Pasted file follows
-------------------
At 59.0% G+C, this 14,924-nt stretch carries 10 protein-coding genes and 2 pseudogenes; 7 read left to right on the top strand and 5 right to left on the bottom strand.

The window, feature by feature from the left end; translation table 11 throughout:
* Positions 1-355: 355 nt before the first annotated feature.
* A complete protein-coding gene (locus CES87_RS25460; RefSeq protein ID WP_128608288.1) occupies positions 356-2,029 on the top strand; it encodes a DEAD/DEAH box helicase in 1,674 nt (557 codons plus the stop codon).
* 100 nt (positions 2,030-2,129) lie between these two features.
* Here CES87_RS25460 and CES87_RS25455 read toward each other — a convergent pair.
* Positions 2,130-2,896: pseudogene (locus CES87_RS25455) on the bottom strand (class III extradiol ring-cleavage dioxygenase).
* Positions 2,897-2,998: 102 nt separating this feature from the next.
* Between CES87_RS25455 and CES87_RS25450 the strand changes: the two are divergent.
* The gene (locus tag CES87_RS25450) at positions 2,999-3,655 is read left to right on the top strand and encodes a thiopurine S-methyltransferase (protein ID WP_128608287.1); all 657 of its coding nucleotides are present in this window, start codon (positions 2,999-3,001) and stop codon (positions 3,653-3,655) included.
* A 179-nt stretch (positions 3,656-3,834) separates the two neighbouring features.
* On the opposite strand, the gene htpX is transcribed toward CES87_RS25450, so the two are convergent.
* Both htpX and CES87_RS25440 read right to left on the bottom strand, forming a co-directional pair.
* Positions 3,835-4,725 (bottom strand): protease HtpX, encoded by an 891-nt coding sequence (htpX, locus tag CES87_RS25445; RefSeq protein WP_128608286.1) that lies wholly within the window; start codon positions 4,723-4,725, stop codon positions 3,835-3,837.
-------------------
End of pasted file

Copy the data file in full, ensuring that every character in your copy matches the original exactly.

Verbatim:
At 59.0% G+C, this 14,924-nt stretch carries 10 protein-coding genes and 2 pseudogenes; 7 read left to right on the top strand and 5 right to left on the bottom strand.

The window, feature by feature from the left end; translation table 11 throughout:
* Positions 1-355: 355 nt before the first annotated feature.
* A complete protein-coding gene (locus CES87_RS25460; RefSeq protein ID WP_128608288.1) occupies positions 356-2,029 on the top strand; it encodes a DEAD/DEAH box helicase in 1,674 nt (557 codons plus the stop codon).
* 100 nt (positions 2,030-2,129) lie between these two features.
* Here CES87_RS25460 and CES87_RS25455 read toward each other — a convergent pair.
* Positions 2,130-2,896: pseudogene (locus CES87_RS25455) on the bottom strand (class III extradiol ring-cleavage dioxygenase).
* Positions 2,897-2,998: 102 nt separating this feature from the next.
* Between CES87_RS25455 and CES87_RS25450 the strand changes: the two are divergent.
* The gene (locus tag CES87_RS25450) at positions 2,999-3,655 is read left to right on the top strand and encodes a thiopurine S-methyltransferase (protein ID WP_128608287.1); all 657 of its coding nucleotides are present in this window, start codon (positions 2,999-3,001) and stop codon (positions 3,653-3,655) included.
* A 179-nt stretch (positions 3,656-3,834) separates the two neighbouring features.
* On the opposite strand, the gene htpX is transcribed toward CES87_RS25450, so the two are convergent.
* Both htpX and CES87_RS25440 read right to left on the bottom strand, forming a co-directional pair.
* Positions 3,835-4,725 (bottom strand): protease HtpX, encoded by an 891-nt coding sequence (htpX, locus tag CES87_RS25445; RefSeq protein WP_128608286.1) that lies wholly within the window; start codon positions 4,723-4,725, stop codon positions 3,835-3,837.